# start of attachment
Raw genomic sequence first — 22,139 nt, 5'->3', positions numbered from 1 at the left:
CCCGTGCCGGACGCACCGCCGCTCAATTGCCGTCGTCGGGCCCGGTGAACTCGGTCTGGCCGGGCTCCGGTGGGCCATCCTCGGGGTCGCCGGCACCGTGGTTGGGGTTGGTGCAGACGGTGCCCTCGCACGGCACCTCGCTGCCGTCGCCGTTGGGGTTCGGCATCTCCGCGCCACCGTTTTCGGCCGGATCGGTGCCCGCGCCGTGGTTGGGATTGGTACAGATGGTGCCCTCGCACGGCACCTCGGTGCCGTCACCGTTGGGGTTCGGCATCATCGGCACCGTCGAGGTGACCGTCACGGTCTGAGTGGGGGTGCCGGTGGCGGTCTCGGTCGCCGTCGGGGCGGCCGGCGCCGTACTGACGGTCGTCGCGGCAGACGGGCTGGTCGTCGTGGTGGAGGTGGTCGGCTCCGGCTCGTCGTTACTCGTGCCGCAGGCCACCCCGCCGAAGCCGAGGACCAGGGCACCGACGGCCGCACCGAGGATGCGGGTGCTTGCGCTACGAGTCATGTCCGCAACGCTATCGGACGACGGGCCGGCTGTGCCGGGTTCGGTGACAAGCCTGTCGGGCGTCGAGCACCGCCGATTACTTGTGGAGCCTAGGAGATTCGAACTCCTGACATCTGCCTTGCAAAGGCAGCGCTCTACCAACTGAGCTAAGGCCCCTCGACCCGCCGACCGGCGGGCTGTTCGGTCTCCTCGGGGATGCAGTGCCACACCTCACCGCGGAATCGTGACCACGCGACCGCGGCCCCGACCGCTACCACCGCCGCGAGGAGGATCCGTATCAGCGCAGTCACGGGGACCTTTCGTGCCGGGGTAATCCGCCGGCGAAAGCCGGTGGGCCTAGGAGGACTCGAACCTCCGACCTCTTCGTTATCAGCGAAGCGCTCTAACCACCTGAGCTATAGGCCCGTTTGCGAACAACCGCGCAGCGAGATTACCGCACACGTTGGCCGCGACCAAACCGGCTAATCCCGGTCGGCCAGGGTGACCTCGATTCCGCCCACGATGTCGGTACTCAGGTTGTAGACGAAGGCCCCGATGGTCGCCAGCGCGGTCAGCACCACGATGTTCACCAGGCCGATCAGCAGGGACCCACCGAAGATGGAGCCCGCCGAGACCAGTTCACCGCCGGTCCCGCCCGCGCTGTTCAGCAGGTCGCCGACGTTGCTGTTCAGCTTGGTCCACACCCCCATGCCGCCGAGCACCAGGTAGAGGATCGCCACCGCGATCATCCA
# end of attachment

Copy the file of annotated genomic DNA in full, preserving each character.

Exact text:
Raw genomic sequence first — 22,139 nt, 5'->3', positions numbered from 1 at the left:
CCCGTGCCGGACGCACCGCCGCTCAATTGCCGTCGTCGGGCCCGGTGAACTCGGTCTGGCCGGGCTCCGGTGGGCCATCCTCGGGGTCGCCGGCACCGTGGTTGGGGTTGGTGCAGACGGTGCCCTCGCACGGCACCTCGCTGCCGTCGCCGTTGGGGTTCGGCATCTCCGCGCCACCGTTTTCGGCCGGATCGGTGCCCGCGCCGTGGTTGGGATTGGTACAGATGGTGCCCTCGCACGGCACCTCGGTGCCGTCACCGTTGGGGTTCGGCATCATCGGCACCGTCGAGGTGACCGTCACGGTCTGAGTGGGGGTGCCGGTGGCGGTCTCGGTCGCCGTCGGGGCGGCCGGCGCCGTACTGACGGTCGTCGCGGCAGACGGGCTGGTCGTCGTGGTGGAGGTGGTCGGCTCCGGCTCGTCGTTACTCGTGCCGCAGGCCACCCCGCCGAAGCCGAGGACCAGGGCACCGACGGCCGCACCGAGGATGCGGGTGCTTGCGCTACGAGTCATGTCCGCAACGCTATCGGACGACGGGCCGGCTGTGCCGGGTTCGGTGACAAGCCTGTCGGGCGTCGAGCACCGCCGATTACTTGTGGAGCCTAGGAGATTCGAACTCCTGACATCTGCCTTGCAAAGGCAGCGCTCTACCAACTGAGCTAAGGCCCCTCGACCCGCCGACCGGCGGGCTGTTCGGTCTCCTCGGGGATGCAGTGCCACACCTCACCGCGGAATCGTGACCACGCGACCGCGGCCCCGACCGCTACCACCGCCGCGAGGAGGATCCGTATCAGCGCAGTCACGGGGACCTTTCGTGCCGGGGTAATCCGCCGGCGAAAGCCGGTGGGCCTAGGAGGACTCGAACCTCCGACCTCTTCGTTATCAGCGAAGCGCTCTAACCACCTGAGCTATAGGCCCGTTTGCGAACAACCGCGCAGCGAGATTACCGCACACGTTGGCCGCGACCAAACCGGCTAATCCCGGTCGGCCAGGGTGACCTCGATTCCGCCCACGATGTCGGTACTCAGGTTGTAGACGAAGGCCCCGATGGTCGCCAGCGCGGTCAGCACCACGATGTTCACCAGGCCGATCAGCAGGGACCCACCGAAGATGGAGCCCGCCGAGACCAGTTCACCGCCGGTCCCGCCCGCGCTGTTCAGCAGGTCGCCGACGTTGCTGTTCAGCTTGGTCCACACCCCCATGCCGCCGAGCACCAGGTAGAGGATCGCCACCGCGATCATCCA